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The Dobson refrigerator and the Skinner box

October 29, 2012

Cool Dobson

After the mush and the thunder, we have the cool Dobson model. Dobson believes in corporal punishment but he doesn’t believe we should discipline in anger. He advises that we cool off first and then administer punishment.

Sounds very balanced, doesn’t it? Get over your anger; then administer the proper and proportionate punishment. If you are dispassionate, you will be just. Certainly it is very important for anyone who advocates or even seems to advocate corporal punishment to be sure that there is nothing intemperate about it, and that it has no possibility of spilling into abusive behavior. So that’s good.

But it’s not enough. Anger that is suppressed is still anger, and only a deep maturity will help you know when you are suppressing your anger and when you are really over it. And what then? Just as your child starts to feel that things have blown over, suddenly you are punishing him. And what if that upsets him and he says something that “makes” you mad again while you are engaged in punishment? Then what? Stop and wait another hour or two before resuming what he knows is coming, now worse than before?

I need to say a word here about a childhood experience. Well, it was just an observation, really, but it was formative for me. I was sitting on my front doorstep in the house where I grew up, and across the street, there were three ugly brick houses where one gracious old house had been torn down when the elderly couple who grew corn and made crabapple jelly finally died. So, three new couples lived there, and a little boy was running around the house in the center, crying desperately, and screaming to be let in. His mother had put him out of the house because he was naughty. This was the event that made me believe in spanking. It’s quick; it’s over.

In the progressive state of Delaware, spanking is now against the law. Fine; maybe their social services directors never saw how exile functions; maybe they are overwhelmed with abuse victims. So don’t spank if it’s illegal and don’t do it if you know it’s edgy for you.

But that’s not the last word. Any form of punishment can become abusive; none are pleasant or what? They wouldn’t be punishments if they were pleasant.

Actually, if there’s anything positive about corporal punishment, it’s that it can be over at once and you can move on. That is the single value that you need to carry into whatever discipline choices you make. Don’t drag it out and make it the center of your family experience.  The danger, always, but a danger that is actually greater when it is delayed, is that the punishment won’t end the episode, but that new anger will spill into the relationship and prevent the kinds of things you most want to see: peace, cooperation, wisdom, love, rational and gracious choices…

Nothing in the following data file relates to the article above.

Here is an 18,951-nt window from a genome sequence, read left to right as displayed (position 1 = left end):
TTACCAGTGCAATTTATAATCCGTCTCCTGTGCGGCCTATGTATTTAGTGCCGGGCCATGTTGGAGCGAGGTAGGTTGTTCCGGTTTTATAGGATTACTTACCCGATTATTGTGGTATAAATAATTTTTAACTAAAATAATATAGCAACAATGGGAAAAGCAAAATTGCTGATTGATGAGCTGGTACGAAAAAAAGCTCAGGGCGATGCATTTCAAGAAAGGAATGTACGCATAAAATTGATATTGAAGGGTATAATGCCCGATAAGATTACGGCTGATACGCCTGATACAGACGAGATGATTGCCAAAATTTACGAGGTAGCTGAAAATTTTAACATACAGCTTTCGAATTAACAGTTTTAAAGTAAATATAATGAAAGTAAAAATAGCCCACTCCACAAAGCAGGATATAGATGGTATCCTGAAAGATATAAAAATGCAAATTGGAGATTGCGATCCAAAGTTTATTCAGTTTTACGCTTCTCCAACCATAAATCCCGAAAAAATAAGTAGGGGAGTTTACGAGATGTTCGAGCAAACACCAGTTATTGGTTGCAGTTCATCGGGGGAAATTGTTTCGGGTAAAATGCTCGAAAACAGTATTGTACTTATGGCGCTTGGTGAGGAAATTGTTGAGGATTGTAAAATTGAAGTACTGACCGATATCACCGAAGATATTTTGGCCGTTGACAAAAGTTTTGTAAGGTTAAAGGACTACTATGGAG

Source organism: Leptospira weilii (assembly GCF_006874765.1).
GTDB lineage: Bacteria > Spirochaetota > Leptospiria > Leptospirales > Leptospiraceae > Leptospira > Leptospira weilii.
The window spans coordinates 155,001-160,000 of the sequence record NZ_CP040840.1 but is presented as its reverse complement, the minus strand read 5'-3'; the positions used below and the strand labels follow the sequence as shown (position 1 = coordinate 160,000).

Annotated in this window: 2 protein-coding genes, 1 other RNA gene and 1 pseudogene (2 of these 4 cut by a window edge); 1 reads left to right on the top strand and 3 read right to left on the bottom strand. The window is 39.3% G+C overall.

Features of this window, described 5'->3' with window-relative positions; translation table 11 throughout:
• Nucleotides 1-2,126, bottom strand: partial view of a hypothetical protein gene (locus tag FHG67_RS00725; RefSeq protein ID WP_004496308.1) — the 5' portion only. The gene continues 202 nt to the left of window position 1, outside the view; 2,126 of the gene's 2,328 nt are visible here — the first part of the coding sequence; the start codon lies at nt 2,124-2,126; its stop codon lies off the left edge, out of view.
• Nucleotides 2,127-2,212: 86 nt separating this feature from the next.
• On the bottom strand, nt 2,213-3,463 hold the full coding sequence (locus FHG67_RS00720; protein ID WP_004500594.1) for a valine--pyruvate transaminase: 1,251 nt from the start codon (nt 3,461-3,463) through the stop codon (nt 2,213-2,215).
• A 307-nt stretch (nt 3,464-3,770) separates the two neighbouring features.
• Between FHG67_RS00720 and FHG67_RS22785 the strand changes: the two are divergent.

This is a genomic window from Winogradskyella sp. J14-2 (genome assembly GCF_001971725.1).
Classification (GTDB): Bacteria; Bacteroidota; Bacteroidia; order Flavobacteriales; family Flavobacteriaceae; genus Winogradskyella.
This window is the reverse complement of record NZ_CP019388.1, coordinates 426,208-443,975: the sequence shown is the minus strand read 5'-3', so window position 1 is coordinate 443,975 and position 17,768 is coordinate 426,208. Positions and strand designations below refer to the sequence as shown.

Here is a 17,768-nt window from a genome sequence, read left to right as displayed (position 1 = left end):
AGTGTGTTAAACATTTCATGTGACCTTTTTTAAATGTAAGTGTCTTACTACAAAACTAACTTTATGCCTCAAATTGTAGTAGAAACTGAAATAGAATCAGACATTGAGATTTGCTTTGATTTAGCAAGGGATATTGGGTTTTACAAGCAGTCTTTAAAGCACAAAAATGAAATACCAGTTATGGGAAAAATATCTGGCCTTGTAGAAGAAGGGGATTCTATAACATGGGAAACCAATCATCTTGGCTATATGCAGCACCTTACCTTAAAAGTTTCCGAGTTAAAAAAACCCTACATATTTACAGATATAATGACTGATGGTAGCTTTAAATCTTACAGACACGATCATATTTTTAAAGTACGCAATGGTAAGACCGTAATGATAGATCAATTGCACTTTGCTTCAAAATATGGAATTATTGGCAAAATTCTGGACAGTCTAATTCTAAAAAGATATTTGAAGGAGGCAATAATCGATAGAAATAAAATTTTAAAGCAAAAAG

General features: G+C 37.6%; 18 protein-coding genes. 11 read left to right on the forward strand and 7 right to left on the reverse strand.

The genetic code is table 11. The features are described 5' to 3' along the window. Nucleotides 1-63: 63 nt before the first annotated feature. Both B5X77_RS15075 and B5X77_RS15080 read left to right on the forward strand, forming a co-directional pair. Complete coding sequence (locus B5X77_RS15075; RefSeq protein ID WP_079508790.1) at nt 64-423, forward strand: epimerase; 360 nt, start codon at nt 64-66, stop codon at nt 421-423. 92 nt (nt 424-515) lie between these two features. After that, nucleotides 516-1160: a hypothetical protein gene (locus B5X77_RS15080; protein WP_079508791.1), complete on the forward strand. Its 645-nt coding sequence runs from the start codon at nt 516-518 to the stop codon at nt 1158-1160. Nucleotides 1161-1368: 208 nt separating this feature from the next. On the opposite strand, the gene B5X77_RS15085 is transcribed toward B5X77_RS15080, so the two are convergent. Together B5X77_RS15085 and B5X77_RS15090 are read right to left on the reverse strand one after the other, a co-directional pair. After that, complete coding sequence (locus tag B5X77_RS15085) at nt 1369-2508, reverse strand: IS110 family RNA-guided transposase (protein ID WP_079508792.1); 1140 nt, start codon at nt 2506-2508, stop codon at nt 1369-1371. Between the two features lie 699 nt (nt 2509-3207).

The Dobson refrigerator won’t make these things happen, because it’s not over. Punishment administered in cold fury is not nicer than punishment administered in hot fury and if Dobson understood this, he didn’t make it clear to his devotees. He made a point; it is no more than a point.

Behavior Mod

So the simple answers, mushy, thunderous, and refrigerated, are insufficient. Next comes behavior modification, the complex system of rewards and punishments that, like horse training, is sure to have results. We owe it to B.F. Skinner who thought he could get reliable results this way. There are books and books of how to do time-outs and make charts and cookies; and all of the time, we have these admonitions to stick to our discipline no matter what.

  • Really, no matter what? Do any of these behavior mod folks have more than one child? So what if you are gently telling Jimmy he has to pick up his blocks before you count to three and Carla pushes her sister off the couch right into the pile, so Scott attacks Carla with a library book – the closest large thing at hand…? We’ll leave it at that.
  • Behavior modification depends on having one or maybe two children (at least three years apart!) and being able to give your full attention to an offending child every time you think he needs discipline according to your tidy rules all spelled out. It never considers that you might be needing to rethink your priorities, not enforce them; it never considers that your disciplinary priorities are nested in the wild ride called life, or that meantime, you are weathering the storm of your own pursuit of personal maturity.

It’s worse than that. Behavior modification treats children like animals in training. Nice animals, valued animals, but animals. It’s just not personal. You forget that the purpose of the family is to bring new people into the human community and even into the body of Christ. Discipline not about control; that has its place. But it’s about the human person, especially about teaching the most vulnerable new human persons, what it means to love, to make way, to live for each other. That’s just not something that comes by any technique.

I will talk about technique later; I’ll give you an organized seven-step plan that will let you use any technique you like and a few that you don’t. But it’s just a plan. It won’t give you a heart or a motivation; it won’t center your discipline, so let me go on.

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